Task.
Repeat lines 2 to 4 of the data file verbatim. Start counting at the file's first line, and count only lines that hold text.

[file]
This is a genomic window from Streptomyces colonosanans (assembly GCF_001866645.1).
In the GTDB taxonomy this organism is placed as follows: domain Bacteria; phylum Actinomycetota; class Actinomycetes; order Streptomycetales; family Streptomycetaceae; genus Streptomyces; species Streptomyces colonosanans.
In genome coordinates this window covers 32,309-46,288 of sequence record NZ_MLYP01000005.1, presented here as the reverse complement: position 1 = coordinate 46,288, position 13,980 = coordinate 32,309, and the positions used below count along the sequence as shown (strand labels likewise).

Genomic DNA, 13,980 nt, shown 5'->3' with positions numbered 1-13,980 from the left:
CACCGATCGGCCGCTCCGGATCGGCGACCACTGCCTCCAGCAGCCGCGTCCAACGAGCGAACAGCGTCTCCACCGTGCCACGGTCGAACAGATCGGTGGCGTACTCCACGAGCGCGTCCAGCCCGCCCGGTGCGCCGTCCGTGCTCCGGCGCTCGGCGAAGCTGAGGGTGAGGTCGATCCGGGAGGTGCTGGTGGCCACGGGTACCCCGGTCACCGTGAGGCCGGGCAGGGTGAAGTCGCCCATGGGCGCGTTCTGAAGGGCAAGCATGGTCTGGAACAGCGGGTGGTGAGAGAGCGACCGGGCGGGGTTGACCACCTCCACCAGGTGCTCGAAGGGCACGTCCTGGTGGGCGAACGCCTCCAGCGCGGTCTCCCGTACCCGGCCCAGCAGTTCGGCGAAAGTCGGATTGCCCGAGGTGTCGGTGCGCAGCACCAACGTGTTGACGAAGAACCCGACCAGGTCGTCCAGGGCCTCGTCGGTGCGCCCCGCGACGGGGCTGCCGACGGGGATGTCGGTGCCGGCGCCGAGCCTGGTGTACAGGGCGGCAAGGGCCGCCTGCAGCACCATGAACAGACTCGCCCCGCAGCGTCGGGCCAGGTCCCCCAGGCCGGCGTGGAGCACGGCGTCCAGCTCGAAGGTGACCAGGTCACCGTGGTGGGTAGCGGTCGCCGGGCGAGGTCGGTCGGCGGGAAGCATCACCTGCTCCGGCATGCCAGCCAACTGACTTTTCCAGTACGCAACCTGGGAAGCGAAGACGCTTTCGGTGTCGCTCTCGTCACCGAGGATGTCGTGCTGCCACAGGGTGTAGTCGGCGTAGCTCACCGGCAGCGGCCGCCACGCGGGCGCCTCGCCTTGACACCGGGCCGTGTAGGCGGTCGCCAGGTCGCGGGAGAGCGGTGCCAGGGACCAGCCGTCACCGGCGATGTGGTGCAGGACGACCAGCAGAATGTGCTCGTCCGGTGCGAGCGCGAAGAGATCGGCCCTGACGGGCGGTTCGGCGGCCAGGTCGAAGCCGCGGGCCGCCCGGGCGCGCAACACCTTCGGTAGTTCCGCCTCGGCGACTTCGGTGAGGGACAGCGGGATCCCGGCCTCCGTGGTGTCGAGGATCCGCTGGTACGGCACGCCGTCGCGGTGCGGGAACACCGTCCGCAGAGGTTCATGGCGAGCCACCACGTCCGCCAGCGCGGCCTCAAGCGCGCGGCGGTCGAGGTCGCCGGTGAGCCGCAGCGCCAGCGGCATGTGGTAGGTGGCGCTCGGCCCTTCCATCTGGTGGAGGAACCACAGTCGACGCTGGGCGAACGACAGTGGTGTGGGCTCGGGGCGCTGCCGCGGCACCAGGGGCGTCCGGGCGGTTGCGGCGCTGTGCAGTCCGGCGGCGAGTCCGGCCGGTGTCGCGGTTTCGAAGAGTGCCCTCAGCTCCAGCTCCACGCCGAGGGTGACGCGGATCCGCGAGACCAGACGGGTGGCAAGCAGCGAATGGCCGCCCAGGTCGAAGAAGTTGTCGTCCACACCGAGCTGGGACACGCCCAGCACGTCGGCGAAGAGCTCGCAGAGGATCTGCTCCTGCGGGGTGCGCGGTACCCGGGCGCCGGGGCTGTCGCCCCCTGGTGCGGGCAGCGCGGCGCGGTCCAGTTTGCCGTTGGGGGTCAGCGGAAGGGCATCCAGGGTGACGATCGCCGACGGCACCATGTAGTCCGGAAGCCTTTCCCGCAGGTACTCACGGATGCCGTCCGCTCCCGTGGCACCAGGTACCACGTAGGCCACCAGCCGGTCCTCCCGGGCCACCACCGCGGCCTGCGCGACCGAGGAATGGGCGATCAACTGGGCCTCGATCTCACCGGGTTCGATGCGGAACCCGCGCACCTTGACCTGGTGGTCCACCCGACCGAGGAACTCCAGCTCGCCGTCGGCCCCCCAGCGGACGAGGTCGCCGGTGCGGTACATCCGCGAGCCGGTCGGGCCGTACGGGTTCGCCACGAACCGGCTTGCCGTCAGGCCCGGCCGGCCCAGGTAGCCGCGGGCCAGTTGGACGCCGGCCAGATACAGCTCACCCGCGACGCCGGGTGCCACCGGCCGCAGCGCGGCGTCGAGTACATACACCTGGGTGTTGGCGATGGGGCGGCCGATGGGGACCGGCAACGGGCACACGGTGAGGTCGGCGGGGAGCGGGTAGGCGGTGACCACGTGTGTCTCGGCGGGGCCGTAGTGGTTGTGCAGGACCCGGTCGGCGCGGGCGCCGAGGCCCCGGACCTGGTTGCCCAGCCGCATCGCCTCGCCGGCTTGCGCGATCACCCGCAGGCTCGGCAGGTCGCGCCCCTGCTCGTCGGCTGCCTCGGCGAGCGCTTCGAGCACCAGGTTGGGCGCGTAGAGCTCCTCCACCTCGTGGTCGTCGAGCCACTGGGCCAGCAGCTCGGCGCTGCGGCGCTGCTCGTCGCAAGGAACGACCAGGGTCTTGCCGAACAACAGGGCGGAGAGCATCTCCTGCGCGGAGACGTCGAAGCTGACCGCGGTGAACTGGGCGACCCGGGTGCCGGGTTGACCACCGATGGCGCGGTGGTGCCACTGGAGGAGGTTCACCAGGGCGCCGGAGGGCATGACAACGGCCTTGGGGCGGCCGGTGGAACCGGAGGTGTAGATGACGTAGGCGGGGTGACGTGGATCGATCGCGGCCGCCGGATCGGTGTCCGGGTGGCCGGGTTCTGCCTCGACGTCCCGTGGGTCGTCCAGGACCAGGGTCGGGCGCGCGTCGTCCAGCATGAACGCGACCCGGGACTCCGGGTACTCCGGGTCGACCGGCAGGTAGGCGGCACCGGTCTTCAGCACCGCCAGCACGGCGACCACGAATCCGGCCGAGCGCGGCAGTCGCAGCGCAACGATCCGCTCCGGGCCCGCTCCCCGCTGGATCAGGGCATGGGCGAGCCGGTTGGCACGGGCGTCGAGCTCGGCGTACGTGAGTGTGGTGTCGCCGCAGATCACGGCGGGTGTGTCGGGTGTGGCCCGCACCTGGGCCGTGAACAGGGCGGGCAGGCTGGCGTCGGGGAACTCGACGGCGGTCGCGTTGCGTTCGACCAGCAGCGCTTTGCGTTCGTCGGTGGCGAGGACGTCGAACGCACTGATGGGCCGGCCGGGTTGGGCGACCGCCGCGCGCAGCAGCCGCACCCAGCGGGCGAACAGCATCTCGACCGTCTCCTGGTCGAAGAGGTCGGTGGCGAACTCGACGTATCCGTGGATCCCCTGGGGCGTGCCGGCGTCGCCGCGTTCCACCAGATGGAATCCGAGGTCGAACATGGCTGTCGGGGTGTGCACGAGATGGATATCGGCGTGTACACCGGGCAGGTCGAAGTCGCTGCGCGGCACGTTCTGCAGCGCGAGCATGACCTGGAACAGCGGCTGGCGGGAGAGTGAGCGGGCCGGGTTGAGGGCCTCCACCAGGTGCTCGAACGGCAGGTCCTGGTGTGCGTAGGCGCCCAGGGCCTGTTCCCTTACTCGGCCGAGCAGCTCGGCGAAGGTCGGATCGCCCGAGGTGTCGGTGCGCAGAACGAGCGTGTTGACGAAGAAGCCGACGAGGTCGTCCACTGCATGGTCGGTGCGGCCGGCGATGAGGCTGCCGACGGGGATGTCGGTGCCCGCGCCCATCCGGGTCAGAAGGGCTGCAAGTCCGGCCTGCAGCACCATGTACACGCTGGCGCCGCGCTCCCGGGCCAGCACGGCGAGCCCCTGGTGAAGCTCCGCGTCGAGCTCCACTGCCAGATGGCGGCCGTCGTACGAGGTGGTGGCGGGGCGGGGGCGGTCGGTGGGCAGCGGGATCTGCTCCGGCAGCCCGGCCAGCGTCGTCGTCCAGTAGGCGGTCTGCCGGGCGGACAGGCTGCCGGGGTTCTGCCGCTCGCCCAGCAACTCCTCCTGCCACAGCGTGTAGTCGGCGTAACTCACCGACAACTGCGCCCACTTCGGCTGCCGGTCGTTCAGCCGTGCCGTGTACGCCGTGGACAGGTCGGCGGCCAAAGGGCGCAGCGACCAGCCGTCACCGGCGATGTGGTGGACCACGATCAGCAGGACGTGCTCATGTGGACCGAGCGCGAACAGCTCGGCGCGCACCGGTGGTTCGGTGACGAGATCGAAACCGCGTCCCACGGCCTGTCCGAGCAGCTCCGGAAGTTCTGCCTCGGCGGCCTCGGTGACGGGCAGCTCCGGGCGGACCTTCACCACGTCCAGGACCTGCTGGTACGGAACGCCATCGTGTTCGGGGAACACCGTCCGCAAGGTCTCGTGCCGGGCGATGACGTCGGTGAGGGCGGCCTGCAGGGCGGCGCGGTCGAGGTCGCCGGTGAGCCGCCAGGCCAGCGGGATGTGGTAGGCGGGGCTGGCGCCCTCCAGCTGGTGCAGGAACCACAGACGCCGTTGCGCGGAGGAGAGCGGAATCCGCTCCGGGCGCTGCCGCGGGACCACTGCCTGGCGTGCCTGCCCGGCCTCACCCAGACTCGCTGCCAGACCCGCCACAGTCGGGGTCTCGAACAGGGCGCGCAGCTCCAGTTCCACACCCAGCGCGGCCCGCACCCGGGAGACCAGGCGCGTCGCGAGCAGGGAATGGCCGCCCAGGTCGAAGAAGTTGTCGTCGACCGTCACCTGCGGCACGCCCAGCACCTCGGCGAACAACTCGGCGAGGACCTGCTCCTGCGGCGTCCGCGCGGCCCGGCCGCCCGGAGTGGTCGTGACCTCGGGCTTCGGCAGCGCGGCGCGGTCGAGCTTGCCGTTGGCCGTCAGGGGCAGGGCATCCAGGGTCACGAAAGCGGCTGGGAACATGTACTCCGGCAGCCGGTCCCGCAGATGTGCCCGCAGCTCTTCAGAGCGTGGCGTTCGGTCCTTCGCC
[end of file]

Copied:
In the GTDB taxonomy this organism is placed as follows: domain Bacteria; phylum Actinomycetota; class Actinomycetes; order Streptomycetales; family Streptomycetaceae; genus Streptomyces; species Streptomyces colonosanans.
In genome coordinates this window covers 32,309-46,288 of sequence record NZ_MLYP01000005.1, presented here as the reverse complement: position 1 = coordinate 46,288, position 13,980 = coordinate 32,309, and the positions used below count along the sequence as shown (strand labels likewise).

Genomic DNA, 13,980 nt, shown 5'->3' with positions numbered 1-13,980 from the left: